So it turns out Ryan Giggs name was not revealed by ‘disgruntled tabloid journalists’ on Twitter – rather a ‘leftie banker’ from Guildford.
If, like me, you’re a bit fed up with this super-injunction debate, you’ll probably be thinking ‘who cares?’
Well, I’d argue that this proves something I’ve always suspected: journalists use social media differently and, dare I say it, more responsibly than those without media training.
When I was doing my postgrad, there was a huge emphasis on learning the legal consequences of what you publish. Defamation is a complex issue, as is contempt of court. You really can’t call yourself a hack until you understand that there are constraints on printing stories that have nothing to do with stifling freedom of speech.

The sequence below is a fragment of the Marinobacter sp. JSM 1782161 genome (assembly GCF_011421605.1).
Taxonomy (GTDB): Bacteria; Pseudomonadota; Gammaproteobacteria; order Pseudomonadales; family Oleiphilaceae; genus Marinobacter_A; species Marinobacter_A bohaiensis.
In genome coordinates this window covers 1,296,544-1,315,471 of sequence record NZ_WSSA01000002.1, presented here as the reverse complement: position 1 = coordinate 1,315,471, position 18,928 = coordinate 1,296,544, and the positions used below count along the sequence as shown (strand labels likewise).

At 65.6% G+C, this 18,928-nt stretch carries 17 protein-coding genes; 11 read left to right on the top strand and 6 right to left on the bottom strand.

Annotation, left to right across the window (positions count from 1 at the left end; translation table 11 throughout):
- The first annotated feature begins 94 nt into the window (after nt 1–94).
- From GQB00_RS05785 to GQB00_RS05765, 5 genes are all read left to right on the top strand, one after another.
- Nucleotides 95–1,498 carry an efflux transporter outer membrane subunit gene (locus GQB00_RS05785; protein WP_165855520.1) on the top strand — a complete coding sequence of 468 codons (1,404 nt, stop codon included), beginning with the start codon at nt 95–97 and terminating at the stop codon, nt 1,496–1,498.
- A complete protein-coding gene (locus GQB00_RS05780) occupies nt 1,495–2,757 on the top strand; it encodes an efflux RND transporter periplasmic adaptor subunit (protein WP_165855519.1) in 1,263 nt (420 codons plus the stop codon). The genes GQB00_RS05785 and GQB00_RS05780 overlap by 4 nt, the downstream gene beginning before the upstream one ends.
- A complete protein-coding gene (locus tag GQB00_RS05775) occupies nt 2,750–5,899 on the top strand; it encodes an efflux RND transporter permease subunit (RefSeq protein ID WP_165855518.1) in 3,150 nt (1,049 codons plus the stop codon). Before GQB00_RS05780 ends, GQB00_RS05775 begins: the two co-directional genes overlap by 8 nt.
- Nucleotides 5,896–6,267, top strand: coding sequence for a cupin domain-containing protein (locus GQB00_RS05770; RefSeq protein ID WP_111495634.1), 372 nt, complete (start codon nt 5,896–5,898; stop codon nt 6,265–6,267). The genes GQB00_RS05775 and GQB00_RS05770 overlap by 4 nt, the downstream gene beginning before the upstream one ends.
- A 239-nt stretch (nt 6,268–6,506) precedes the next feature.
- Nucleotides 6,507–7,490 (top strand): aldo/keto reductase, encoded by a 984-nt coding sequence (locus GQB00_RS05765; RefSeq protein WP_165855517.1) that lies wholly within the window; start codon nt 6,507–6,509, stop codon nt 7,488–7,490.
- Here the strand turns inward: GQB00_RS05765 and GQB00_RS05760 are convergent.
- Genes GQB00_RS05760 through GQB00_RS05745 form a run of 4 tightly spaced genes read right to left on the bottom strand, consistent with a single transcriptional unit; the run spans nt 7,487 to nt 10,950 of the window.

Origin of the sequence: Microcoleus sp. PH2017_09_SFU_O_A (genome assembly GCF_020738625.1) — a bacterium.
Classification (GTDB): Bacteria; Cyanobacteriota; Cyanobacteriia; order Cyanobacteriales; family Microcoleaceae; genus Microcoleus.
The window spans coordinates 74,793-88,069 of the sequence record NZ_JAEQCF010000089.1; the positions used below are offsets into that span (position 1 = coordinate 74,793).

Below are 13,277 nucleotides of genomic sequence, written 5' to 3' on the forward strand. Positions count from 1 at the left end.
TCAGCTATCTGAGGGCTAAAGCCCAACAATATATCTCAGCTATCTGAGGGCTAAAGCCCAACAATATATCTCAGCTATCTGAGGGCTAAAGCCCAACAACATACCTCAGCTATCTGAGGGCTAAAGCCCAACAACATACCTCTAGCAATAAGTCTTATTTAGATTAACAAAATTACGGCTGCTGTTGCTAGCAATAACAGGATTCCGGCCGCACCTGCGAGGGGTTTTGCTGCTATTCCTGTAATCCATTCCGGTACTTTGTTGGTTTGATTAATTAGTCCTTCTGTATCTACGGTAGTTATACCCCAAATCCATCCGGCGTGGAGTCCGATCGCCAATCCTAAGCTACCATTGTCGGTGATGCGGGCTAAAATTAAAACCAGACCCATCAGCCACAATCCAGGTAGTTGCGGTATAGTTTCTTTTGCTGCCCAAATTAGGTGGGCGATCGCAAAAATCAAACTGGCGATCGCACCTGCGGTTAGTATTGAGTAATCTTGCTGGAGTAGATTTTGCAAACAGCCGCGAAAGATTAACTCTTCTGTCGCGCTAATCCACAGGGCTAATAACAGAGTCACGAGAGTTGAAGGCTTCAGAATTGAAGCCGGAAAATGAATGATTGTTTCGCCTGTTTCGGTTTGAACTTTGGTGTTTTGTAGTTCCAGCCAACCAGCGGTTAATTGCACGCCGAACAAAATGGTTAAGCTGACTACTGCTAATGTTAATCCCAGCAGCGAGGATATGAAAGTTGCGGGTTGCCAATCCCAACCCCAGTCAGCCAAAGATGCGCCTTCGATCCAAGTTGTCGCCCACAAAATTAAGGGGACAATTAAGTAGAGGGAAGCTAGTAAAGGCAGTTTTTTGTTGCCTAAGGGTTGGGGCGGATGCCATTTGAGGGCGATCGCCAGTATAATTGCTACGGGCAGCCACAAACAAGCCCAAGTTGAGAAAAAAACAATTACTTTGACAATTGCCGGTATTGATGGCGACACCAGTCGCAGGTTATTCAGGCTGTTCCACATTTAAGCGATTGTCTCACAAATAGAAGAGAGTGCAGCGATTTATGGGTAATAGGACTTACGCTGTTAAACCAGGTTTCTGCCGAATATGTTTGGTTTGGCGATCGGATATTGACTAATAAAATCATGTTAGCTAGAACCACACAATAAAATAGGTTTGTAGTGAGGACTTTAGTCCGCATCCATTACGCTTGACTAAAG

Twitter is just another publishing platform and I think it should be bound by the same laws as the printed media. Of course, in practice, this is almost impossible. The immediate nature of the microblogging site means messages spread so fast that you can miss entire stories by simply not checking your feed one morning. It doesn’t mean there aren’t consequences.
If you’re a business using Twitter, you need to have at least a working knowledge of the relevant laws and what might happen if you post something vaguely controversial. A throwaway comment can be retweeted, commented on, picked up by other media – and before you know it, you’re at the centre of all the wrong kind of PR.